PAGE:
Naturally, the most glaring difference between premium properties and affordable properties would be their price tags, but the specifics of the property markets in which they are situated are almost similar—an interesting dynamic created by economic drivers and financial fluctuations.

Gone were the days when going affordable means having to buy properties on the far side of the city where only a hundred people live.

According to Mr Kumar: “Investing in affordable corridors is affordable from a cash flow point of view and a capital point of view, but the specifics of that property market is pretty much the same as those in the inner city of the main CBDs, except we're probably paying $10 less for our smashed avocado.”

As in premium areas, certain affordable corridors also have good access to employment hubs, transportation and other relevant infrastructure and establishments. Moreover, they have significant growth drivers such as positive demographic trends and consistent job and wage increase.

For instance, in Blacktown, near the hospitals and other infrastructure, 34 km west of Sydney, three-bedroom houses can still be bought for around $650,000 to $700,000. Going further down to Castle Hill, 30.1 north-west of Sydney, median house price sits at $1.55 million. Castle Hill, in contrast with Blacktown, is less gifted with infrastructure.

The example above showcases a mere four-kilometre distance and an astounding $850.000-difference in median house price, with one suburb being more superior in terms of growth drivers.

Mr Kumar highlighted: “This concept of affordability is a very interesting one, but it comes down to the fundamental principles of what makes property markets move and the diversity of property around a particular employment node.”

“There's a big gap between market expectations. You've got a ceiling of $1.5 million but you can get in at $500,000. Obviously, the $500,000-property is not a $1.5 million-property, but they’re in the same council area. You get a far greater chance of growth as more infrastructure is pulled into an area and these areas become touted as affordable corridors because you get more people coming there.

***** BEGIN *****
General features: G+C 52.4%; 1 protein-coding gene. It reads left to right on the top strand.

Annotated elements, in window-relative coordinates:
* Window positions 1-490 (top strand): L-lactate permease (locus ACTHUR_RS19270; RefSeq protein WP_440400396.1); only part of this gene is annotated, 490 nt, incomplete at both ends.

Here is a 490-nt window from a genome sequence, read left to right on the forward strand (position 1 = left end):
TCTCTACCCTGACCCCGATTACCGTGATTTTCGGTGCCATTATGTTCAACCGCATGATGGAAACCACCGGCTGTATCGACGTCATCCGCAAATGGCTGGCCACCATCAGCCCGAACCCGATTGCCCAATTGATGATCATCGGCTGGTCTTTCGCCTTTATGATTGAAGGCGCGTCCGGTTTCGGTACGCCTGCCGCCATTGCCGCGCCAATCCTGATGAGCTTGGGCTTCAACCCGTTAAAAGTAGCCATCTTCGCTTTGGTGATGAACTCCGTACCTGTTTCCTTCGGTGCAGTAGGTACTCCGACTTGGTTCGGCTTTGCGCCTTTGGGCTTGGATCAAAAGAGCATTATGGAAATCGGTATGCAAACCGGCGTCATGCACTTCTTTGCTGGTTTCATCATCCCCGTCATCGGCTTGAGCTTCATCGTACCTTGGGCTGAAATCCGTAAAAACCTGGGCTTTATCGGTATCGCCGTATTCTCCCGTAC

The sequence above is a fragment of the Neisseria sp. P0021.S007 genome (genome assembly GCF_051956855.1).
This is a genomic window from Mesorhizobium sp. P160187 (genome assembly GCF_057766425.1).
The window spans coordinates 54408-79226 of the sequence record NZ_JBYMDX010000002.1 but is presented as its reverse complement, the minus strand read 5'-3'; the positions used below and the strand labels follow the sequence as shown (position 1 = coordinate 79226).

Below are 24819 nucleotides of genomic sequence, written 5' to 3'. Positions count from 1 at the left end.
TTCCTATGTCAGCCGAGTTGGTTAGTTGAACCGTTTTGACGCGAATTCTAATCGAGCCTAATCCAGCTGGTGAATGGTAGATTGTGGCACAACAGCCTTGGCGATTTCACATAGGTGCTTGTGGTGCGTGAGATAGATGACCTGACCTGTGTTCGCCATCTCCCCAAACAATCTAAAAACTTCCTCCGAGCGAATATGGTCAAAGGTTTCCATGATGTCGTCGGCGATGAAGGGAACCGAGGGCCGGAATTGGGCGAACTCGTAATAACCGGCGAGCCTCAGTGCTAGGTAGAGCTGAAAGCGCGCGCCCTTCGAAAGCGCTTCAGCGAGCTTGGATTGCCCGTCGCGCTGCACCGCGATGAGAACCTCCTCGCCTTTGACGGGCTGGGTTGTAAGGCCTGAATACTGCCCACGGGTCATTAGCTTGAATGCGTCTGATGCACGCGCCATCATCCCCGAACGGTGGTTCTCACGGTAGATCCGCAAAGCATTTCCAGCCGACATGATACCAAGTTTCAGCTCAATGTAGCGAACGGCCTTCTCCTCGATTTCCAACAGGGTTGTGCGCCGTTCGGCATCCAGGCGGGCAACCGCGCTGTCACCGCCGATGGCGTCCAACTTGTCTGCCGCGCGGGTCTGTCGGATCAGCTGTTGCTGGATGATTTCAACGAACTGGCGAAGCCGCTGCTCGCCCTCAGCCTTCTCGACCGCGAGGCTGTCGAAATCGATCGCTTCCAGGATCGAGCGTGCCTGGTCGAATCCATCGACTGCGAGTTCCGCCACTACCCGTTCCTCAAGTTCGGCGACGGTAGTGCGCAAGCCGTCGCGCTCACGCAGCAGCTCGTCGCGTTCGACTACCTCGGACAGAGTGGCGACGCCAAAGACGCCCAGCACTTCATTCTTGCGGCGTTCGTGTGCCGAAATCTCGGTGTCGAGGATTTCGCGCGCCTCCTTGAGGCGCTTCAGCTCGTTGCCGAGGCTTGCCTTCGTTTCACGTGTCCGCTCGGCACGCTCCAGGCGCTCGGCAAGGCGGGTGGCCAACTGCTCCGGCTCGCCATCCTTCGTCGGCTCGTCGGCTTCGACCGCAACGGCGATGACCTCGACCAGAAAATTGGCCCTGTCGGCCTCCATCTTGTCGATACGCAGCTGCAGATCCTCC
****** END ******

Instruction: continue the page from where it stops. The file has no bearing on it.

“Automatically, the price resets because you've got a natural ceiling of $1,5 million. I'm not saying the $500,000-property will become a $1.5 million-property overnight, but you've got more chance of that happening,” he added.

A good time to invest

At the end of the day, the rising prices of dwellings across capital cities must not hinder budding investor’s from growing their portfolios. If anything, it should serve as a reminder that market movements are rarely straight lines but mostly cycles.

As long as you have control over your finances, from pooling resources for deposit to establishing safety buffers, you can start your wealth-creation journey, according to Mr Waters.

He said: “Whether you’re chasing capital growth or cash flow, there's always a market somewhere. It is always a good time to invest in property. Just make sure that every bit of preparation that you have is in place.”

Despite the doom-and-gloom headlines across the media today, no destabilising market crashes are bound to happen anytime soon.

Instead of focusing on these so-called ‘warning’, experts strongly advise investors to do their own due diligence and make decisions based on thorough research and the guidance of property professionals, where appropriate.

According to Mr Waters: “We don't have a GFC scenario where prices are free-falling and interest rates are at 7 per cent of eight per cent. There’s very, very cheap money out there. Just look at the fundamentals in term of qualifying for funds and get rid of debt.

“Immigration and population growth is still very strong, employment is average, money is cheap and consumer confidence is high,” the property specialist concluded.

Tune in to Investing Insight’s June episode to find out how different investment strategies can affect investment properties in today’s market.